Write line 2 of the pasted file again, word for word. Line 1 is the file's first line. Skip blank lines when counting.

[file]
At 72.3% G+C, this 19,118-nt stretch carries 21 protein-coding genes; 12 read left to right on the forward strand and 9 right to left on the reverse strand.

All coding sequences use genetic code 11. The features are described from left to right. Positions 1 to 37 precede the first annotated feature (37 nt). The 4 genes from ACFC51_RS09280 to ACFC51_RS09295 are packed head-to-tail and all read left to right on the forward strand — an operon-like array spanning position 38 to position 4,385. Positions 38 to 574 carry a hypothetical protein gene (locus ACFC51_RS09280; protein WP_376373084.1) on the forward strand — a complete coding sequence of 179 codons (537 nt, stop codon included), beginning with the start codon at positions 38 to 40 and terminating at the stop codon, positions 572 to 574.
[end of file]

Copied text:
All coding sequences use genetic code 11. The features are described from left to right. Positions 1 to 37 precede the first annotated feature (37 nt). The 4 genes from ACFC51_RS09280 to ACFC51_RS09295 are packed head-to-tail and all read left to right on the forward strand — an operon-like array spanning position 38 to position 4,385. Positions 38 to 574 carry a hypothetical protein gene (locus ACFC51_RS09280; protein WP_376373084.1) on the forward strand — a complete coding sequence of 179 codons (537 nt, stop codon included), beginning with the start codon at positions 38 to 40 and terminating at the stop codon, positions 572 to 574.